Even enlightened efforts to better understand the multiple causes of errors in CPS decision such as Root Cause Analysis (see Rzepnicki and Johnson, 2005) or systems analysis (Munro, 2005) lead away from dispassionate consideration of approaches to preventing child deaths that are likely to be more successful than CPS reform. Most children who die from abuse or neglect have not been reported to CPS; to greatly reduce the incidence of child deaths, preventive services must be provided to high risk children and families before babies and other young children are referred to CPS and assessed to be "unsafe" by child welfare agency standards.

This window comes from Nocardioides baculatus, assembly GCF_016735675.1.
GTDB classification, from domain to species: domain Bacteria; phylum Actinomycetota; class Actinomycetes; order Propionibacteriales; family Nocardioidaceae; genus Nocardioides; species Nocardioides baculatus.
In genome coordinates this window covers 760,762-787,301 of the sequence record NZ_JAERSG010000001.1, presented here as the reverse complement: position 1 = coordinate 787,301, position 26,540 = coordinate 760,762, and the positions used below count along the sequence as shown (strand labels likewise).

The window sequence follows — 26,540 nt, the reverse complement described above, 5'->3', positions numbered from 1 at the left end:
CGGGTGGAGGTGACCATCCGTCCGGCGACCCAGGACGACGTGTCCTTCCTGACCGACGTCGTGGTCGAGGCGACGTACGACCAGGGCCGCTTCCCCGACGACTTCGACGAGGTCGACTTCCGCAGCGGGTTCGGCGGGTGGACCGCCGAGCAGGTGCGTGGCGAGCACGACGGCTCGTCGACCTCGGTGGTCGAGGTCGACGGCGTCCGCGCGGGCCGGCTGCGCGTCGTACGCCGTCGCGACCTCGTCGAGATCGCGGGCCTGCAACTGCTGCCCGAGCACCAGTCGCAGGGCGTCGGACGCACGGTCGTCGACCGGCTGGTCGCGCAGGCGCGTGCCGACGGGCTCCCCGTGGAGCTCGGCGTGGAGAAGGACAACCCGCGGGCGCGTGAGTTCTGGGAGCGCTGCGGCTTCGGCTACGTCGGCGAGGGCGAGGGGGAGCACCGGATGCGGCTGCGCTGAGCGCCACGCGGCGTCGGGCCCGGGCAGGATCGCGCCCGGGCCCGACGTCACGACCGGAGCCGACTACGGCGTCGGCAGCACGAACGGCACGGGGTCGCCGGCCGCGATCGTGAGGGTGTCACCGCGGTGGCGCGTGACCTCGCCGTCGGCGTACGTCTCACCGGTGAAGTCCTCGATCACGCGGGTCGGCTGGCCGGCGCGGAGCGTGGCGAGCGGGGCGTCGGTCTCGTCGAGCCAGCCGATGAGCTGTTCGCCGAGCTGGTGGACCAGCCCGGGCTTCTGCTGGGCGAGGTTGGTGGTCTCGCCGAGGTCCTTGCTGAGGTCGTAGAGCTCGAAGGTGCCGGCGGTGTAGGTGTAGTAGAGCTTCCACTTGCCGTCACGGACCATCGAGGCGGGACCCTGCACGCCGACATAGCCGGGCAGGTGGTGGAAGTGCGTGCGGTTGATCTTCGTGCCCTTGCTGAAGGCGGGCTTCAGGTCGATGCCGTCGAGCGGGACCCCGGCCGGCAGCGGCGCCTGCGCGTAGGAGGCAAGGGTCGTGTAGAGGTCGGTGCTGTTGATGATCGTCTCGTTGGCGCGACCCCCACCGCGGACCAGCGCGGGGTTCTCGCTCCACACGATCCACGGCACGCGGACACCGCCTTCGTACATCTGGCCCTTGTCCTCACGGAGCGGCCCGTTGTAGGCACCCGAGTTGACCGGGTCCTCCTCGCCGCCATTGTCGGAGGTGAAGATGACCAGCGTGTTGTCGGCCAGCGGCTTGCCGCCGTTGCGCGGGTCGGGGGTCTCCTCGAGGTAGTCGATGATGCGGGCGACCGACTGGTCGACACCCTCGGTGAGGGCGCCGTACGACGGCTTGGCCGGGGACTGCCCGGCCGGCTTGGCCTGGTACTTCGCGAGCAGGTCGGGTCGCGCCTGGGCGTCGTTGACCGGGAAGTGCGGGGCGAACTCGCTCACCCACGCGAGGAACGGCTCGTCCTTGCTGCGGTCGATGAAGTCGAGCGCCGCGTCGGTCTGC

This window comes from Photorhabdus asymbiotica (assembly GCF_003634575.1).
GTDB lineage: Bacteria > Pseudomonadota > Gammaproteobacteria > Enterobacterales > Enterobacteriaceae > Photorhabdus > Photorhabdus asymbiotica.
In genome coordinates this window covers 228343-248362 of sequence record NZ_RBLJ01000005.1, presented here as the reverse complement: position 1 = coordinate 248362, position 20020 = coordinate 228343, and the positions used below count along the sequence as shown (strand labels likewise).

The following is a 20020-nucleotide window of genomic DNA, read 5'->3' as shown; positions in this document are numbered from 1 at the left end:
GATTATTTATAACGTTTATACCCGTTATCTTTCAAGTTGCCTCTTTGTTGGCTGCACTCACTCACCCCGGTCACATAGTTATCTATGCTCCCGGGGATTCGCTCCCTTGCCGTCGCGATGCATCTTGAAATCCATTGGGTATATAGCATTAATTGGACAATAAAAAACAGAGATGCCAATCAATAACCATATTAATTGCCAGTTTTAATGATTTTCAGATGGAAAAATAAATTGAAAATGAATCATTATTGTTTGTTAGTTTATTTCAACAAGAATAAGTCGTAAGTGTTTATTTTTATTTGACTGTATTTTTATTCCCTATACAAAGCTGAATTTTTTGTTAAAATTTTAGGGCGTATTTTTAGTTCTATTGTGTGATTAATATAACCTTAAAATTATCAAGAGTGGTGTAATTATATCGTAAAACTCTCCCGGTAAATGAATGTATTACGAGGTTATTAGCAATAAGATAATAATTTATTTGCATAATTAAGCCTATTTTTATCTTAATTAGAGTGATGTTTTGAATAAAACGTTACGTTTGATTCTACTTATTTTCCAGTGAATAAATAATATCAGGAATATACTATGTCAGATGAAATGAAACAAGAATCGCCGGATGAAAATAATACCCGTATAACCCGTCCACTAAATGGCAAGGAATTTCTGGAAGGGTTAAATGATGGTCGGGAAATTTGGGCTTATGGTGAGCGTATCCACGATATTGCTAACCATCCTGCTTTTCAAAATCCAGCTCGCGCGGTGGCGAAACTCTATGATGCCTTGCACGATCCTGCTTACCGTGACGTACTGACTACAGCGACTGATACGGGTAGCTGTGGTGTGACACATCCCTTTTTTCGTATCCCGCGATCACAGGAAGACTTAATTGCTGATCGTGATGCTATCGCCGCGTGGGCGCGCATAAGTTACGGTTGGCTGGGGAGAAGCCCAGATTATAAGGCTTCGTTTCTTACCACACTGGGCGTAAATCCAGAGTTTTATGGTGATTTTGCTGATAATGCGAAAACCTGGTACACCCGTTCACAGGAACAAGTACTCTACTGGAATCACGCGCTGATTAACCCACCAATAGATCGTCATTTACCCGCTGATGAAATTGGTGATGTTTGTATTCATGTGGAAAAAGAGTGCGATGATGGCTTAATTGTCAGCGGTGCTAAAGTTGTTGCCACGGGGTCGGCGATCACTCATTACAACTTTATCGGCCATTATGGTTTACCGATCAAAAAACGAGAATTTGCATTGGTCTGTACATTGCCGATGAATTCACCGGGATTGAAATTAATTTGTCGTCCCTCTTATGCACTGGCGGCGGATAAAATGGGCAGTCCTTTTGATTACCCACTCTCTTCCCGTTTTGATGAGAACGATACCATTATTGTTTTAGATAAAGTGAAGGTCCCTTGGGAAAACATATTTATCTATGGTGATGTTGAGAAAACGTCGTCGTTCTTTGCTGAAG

In these circumstances, it is not surprising that neither state agencies nor the federal Administration for Children and Families (ACF) collect and report child abuse/ neglect fatality statistics in a way that allow trends in abuse/ neglect related deaths to be used as a performance measure. There has been a steady increase in maltreatment related child fatalities in NCANDS data since 2001, but about a fifth of child deaths reported in NCANDs are based on information provided by organizations other than states’ public child welfare agencies; and some of the children included in NCANDS annual reports may not have been referred to CPS prior to death. The 2009 NCANDS report comments on the increase in maltreatment related fatalities that “Several states that did report an increase in the number of child fatalities from FY 2008 to FY 2009 explained in their State commentary … that the increase was the result of new legislation, new procedures and better reporting.” Without additional information, it is impossible to know whether the increase in maltreatment related fatalities in NCANDS data is the result of improvements in states’ identification and reporting of child fatalities, or reflects real increases in incidence of abuse/neglect related deaths. There is no excuse, however, for a large degree of uncertainty regarding the meaning of the reported increase in maltreatment related fatalities to continue for several years. ACF should take responsibility for resolving this important issue.